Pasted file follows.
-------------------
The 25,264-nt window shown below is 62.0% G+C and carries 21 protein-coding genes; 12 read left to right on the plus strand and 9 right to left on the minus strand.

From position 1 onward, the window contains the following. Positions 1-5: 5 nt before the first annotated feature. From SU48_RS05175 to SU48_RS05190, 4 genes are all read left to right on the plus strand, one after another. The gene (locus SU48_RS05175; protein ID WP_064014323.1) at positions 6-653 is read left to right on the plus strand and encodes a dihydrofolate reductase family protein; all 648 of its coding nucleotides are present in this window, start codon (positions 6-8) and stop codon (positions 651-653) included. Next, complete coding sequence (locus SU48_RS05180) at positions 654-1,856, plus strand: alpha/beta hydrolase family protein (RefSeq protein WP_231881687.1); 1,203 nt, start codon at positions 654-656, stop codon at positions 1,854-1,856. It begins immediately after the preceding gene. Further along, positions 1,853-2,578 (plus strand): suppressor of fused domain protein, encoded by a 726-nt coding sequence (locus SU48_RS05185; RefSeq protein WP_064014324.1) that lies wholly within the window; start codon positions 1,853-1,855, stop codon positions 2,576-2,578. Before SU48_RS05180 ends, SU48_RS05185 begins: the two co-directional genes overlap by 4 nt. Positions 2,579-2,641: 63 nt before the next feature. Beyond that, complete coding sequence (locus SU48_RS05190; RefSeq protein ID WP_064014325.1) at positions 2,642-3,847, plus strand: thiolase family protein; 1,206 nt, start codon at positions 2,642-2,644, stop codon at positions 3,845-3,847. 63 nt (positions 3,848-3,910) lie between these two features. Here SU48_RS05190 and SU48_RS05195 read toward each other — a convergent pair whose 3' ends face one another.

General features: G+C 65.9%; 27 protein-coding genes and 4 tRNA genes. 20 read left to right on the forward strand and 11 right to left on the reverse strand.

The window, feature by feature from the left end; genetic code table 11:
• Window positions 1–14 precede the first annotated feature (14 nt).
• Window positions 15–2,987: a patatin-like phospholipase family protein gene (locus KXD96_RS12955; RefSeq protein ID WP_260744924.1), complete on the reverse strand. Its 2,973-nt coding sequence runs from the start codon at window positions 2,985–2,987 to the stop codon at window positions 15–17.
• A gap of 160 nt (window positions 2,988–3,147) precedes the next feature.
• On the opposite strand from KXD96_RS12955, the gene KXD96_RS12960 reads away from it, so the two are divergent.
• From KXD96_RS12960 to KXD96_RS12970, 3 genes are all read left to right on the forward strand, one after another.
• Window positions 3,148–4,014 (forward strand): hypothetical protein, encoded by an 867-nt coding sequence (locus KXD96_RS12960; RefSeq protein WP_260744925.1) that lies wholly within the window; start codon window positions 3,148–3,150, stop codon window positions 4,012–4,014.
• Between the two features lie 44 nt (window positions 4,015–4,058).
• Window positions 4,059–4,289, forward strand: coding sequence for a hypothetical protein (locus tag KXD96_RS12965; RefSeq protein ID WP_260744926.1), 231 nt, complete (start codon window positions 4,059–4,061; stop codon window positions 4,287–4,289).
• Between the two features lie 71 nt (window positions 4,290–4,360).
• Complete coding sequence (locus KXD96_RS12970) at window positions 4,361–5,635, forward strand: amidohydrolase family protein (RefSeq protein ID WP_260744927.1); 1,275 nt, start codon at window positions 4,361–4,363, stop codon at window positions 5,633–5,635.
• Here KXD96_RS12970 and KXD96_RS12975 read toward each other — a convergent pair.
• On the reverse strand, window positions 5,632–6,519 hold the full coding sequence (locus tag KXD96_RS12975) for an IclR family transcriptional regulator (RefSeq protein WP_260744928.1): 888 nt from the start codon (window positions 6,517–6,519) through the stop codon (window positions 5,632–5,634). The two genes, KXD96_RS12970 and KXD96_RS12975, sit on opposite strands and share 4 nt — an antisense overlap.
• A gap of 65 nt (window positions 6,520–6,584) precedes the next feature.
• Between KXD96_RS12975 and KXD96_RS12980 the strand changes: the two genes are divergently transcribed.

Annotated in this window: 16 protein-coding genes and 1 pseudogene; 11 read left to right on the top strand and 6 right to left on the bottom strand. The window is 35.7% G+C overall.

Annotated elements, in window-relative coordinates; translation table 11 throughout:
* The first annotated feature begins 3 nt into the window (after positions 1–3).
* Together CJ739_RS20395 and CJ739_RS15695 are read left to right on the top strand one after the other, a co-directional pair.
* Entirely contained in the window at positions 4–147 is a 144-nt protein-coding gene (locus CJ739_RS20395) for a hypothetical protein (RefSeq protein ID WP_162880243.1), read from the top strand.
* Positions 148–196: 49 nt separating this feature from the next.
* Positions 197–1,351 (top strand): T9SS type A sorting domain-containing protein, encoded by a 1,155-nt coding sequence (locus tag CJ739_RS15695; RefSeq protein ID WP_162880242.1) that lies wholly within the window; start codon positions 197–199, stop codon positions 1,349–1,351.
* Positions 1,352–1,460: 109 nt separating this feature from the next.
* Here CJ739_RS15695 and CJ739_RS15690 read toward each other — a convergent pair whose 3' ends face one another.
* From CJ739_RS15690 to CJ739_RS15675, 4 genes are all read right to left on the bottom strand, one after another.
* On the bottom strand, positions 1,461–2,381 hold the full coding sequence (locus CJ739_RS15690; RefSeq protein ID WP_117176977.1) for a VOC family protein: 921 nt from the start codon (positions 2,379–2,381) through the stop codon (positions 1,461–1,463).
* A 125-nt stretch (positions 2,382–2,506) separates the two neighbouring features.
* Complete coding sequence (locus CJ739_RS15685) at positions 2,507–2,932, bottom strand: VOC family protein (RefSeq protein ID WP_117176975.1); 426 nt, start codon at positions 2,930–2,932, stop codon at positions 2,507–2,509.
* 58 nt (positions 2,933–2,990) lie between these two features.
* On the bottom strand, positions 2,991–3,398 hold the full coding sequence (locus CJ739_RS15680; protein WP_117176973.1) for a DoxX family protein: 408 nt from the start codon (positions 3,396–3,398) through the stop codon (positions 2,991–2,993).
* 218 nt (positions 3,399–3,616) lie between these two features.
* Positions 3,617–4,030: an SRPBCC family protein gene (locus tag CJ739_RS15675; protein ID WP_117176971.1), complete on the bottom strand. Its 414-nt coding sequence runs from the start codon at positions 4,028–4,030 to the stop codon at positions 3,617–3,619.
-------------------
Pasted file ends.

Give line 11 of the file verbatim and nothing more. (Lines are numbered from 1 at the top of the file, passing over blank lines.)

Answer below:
• Between the two features lie 44 nt (window positions 4,015–4,058).